An individual’s expectations play a role in their demand for goods and services. If an individual expects their income to increase in the future, they may demand more goods and services today. Similarly, if an individual expects prices to decrease in the future, they may demand more goods and services today.
- Number of Household Members:
The number of household members also affects an individual’s demand for goods and services. A larger number of household members usually leads to a higher demand for goods and services.
Factors that make up Inelasticity:
There are a number of factors that can influence the elasticity of demand, making it either more or less elastic. Some of these factors include:
- The availability of substitutes:
If there are close substitutes for a good or service, then demand will be more elastic as consumers can easily switch to the substitute. For example, demand for Coke is more elastic than demand for Pepsi because there are many other brands of soda that consumers can purchase instead.
- The necessity of the good or service:
Necessities tend to have inelasticity because people need them and will continue to buy them even if prices go up. For example, the need for food is inelastic because people have to eat regardless of price changes.
- The time frame:
The longer the time frame, the more elastic the demand. This is because people have more time to adjust their spending habits in response to price changes. For example, demand for travel is more elastic in the long run than in the short run because people can change their vacation plans if prices go up.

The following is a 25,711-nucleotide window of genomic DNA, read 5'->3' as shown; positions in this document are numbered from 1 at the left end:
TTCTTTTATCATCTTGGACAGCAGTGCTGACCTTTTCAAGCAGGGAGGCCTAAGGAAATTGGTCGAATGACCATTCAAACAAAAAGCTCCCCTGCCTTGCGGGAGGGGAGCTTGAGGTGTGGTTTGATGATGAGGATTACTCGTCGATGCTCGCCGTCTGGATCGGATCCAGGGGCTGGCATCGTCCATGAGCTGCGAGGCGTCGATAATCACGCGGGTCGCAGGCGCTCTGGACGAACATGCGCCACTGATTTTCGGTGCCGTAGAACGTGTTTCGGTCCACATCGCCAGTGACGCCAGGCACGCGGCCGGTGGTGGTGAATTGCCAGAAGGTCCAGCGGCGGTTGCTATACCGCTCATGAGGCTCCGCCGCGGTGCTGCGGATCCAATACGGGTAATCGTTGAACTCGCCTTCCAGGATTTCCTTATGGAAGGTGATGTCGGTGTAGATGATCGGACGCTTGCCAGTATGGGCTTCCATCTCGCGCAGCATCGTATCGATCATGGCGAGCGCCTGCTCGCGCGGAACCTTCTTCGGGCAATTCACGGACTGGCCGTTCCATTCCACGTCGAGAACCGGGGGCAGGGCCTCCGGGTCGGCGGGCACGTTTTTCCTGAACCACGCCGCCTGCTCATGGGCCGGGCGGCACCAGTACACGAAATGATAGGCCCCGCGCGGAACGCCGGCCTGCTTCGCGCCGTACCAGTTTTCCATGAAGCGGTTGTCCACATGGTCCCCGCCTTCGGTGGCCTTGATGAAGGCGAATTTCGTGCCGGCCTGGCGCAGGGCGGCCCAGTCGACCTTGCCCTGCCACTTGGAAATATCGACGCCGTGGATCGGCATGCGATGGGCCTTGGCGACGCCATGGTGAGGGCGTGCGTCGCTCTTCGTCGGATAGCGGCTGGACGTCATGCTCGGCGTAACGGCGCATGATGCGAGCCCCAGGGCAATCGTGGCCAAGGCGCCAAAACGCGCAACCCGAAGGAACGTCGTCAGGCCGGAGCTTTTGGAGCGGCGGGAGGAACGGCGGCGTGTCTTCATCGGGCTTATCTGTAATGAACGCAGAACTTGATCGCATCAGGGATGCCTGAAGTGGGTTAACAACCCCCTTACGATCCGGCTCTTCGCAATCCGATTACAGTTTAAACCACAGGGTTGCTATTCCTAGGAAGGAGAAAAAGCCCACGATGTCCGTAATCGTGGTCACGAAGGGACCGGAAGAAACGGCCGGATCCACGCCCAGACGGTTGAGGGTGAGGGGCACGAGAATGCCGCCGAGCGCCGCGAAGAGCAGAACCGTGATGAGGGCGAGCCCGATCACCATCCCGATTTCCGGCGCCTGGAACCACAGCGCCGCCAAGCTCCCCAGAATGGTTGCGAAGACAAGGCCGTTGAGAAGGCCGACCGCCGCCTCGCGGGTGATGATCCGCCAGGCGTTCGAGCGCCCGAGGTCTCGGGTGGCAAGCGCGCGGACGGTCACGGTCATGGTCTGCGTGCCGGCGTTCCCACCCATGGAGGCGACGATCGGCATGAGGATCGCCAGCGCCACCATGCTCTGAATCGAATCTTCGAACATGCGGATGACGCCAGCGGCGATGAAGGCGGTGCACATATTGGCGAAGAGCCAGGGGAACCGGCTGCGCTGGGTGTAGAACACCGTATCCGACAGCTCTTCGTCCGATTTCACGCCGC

- The income level of consumers:
Generally, the higher someone’s income is, the more elastic their demand will be. This is because high-income individuals have more disposable income and can therefore afford to switch to cheaper substitutes or do without certain goods and services altogether. For example, demand for luxury items like cars and jewelry is usually more elastic than demand for essential items like food and clothing.
These are just some of the factors that can influence the elasticity of demand. Ultimately, the elasticity of demand for any good or service will depend on the specific circumstances and characteristics of that good or service.
Inelasticity can be a problem for businesses because it means that they cannot increase prices without losing customers. It can also be a problem for economists because it can lead to higher prices and less economic activity. It is often caused by factors that are outside of the control of businesses and economists.
Impact of Tax:
When it comes to the impact of taxation on inelasticity, one has to understand that this can work both ways. On one hand, if the government taxes a good or service that has inelasticity, then it is likely that the price of the good or service will increase. This will lead to a decrease in quantity demanded, as consumers will be less likely to purchase the good or service.